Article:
Common Core officials said in a statement the decision was Indiana's to make, and pledged to work with the state in whatever way was possible.

"States have always been in full control of determining which standards are right for their students," Carissa Miller, deputy executive director for the Council of Chief State School Officers, said in a statement. "CCSSO has stated from the beginning of this effort that we support states in choosing higher, clearer standards that prepare students for college and career and that the Common Core was one path. We look forward to continuing to support Indiana with their college and career-ready standards.”

Although Common Core has been in the works for years, Stergios said it is not surprising that the real opposition has galvanized now that it has begun to influence curriculum and have an impact on state and local budgets. FoxNews.com reported last month that states face unfunded mandates totalling $10 billion or more, as well as annual cost increases to comply with the programs testing component.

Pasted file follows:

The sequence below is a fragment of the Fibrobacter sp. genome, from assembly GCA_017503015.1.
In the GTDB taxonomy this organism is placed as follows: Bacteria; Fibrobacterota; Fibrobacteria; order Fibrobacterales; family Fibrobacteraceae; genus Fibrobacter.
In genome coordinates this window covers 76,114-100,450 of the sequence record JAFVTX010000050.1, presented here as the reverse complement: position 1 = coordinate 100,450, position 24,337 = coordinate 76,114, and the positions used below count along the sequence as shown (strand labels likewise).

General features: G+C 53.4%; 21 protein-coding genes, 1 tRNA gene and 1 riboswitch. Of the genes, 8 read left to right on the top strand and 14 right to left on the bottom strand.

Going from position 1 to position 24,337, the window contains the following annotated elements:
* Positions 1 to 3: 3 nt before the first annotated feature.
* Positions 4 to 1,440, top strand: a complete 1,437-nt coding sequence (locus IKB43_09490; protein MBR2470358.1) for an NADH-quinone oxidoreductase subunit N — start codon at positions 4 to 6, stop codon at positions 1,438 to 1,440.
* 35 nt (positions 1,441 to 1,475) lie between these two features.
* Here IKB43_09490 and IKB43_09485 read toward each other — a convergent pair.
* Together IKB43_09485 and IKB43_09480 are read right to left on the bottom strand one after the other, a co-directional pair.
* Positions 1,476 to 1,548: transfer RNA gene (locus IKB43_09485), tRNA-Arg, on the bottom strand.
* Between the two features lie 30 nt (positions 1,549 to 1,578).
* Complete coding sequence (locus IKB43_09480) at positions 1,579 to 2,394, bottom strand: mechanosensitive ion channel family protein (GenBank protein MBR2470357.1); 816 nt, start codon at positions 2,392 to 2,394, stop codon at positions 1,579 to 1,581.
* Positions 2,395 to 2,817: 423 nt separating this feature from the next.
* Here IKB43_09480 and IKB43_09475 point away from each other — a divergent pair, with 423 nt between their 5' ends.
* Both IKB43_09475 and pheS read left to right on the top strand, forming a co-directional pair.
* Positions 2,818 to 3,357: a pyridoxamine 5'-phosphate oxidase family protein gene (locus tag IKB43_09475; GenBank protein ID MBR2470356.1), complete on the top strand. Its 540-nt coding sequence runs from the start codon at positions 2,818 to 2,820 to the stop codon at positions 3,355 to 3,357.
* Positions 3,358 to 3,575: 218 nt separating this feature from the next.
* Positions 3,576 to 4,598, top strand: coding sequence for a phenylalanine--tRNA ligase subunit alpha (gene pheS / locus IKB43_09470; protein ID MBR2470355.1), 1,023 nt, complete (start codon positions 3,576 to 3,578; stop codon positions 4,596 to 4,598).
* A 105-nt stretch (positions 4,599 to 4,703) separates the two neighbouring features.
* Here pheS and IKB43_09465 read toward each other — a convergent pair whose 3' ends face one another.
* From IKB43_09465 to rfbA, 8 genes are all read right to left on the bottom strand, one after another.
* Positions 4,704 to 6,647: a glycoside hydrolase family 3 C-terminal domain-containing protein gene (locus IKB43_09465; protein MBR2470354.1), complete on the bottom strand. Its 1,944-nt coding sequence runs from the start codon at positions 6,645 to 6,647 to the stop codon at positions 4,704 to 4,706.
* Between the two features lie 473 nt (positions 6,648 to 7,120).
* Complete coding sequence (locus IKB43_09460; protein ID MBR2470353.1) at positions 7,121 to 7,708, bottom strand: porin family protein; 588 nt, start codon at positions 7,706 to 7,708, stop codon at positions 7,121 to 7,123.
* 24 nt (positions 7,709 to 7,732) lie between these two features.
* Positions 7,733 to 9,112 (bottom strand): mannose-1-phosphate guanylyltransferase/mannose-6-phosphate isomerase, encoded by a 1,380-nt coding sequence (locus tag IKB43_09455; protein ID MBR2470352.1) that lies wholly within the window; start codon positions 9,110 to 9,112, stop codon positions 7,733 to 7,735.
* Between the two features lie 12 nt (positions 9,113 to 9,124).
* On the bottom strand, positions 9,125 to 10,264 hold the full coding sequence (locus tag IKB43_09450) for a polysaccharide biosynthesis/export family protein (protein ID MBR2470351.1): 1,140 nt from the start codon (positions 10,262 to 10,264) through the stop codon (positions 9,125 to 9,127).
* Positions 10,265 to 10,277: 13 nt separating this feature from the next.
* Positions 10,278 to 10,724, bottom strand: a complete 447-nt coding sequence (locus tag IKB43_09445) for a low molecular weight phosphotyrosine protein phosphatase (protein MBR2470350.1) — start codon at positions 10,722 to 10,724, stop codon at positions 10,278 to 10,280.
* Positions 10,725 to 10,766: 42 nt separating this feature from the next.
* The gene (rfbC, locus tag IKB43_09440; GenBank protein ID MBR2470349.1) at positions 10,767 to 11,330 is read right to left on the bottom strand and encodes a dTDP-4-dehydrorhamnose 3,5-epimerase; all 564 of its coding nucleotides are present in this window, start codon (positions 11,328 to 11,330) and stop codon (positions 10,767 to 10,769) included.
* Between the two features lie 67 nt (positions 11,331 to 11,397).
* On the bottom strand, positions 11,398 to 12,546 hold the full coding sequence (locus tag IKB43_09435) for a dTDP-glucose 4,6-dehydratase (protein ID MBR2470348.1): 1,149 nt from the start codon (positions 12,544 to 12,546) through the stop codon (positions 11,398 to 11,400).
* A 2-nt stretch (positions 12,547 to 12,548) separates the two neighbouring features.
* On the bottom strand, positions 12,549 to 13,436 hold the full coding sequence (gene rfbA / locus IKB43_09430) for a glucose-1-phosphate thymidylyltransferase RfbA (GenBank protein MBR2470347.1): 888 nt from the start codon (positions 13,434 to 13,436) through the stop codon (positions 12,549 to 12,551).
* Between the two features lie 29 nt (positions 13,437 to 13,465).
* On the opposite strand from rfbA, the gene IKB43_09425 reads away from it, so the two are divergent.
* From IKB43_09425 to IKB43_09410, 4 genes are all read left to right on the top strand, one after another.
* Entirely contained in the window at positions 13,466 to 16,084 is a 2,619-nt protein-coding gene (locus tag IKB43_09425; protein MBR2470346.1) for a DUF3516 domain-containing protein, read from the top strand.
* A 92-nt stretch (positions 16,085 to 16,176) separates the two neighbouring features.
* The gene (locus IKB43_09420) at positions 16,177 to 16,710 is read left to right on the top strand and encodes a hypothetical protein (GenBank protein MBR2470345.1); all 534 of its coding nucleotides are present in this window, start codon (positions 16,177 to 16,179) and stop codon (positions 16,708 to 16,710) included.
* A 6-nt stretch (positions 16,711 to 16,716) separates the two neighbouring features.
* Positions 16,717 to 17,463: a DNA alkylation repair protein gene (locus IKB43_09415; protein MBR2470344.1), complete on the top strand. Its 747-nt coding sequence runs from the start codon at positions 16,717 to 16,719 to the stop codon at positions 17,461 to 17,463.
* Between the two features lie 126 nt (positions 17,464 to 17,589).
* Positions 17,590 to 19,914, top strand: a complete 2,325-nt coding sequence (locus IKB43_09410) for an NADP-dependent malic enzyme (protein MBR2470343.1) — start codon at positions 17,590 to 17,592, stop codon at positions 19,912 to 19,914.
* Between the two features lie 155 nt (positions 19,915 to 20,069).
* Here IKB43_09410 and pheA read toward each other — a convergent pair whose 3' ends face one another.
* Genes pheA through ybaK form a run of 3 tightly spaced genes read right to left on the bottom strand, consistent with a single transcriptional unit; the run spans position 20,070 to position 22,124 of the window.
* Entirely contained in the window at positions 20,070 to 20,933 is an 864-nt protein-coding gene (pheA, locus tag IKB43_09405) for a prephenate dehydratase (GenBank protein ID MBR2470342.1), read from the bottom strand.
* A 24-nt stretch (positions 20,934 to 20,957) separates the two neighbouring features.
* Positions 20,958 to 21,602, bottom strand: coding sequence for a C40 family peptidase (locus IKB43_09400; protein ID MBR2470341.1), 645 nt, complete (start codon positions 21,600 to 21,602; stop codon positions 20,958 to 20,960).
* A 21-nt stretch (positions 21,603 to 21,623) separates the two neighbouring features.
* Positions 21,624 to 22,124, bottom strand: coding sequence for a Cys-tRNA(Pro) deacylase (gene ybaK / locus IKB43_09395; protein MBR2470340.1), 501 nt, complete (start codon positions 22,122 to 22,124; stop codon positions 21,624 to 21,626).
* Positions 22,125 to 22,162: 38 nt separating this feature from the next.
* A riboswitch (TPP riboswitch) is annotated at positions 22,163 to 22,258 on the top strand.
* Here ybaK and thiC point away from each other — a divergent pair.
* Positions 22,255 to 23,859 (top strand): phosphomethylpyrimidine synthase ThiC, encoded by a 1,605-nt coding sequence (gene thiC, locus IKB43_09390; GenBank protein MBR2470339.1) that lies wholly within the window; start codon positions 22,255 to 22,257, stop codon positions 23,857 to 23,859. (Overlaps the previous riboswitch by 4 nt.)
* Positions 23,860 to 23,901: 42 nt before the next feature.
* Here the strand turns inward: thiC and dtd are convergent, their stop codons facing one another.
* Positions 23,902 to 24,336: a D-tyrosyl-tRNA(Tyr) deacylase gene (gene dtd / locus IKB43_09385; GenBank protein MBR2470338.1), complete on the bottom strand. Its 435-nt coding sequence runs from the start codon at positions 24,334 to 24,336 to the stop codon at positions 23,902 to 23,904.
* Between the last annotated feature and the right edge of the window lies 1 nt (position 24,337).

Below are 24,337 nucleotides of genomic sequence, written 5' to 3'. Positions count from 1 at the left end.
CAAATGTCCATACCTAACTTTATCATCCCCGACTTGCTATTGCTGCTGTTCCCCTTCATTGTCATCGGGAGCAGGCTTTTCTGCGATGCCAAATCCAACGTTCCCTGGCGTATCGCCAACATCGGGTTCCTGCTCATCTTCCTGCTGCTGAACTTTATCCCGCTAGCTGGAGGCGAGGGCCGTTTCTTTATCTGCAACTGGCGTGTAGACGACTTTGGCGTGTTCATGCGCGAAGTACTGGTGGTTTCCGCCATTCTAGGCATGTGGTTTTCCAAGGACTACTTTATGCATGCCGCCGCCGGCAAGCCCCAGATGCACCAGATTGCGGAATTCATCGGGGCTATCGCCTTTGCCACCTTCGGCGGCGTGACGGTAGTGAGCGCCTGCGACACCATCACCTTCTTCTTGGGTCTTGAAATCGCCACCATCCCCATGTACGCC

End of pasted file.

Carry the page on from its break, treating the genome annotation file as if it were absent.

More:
"The whole process behind Common Core was developed in a way to minimize input or popular knowledge of what was going on," Stergios said. "It was to be expected that parents would not react, positively, or negatively, until their kids started coming home with this new material. And legislators only start to get the message when they are confronted by new costs and angry voters."

A handful of other states have opted out of the assessment component of Common Core, though they presumably will mandate that districts comply with curriculum that prepares students for the standards. Other states, including Arizona, have renamed the program with their states, hoping to avoid the polarizing title while still implementing the program.

"We have yet to see leadership like that shown by Gov. Pence in any other state," said Glyn Wright, executive director of the Eagle Forum, a think tank that has also been highly critical of Common Core. "We hope that other principled governors like Scott Walker (Wisconsin), Bobby Jindal (Louisiana), and Sam Brownback (Kansas)will emulate Governor Pence’s leadership by defending taxpayers, families, and state sovereignty in leading their state out of the Common Core."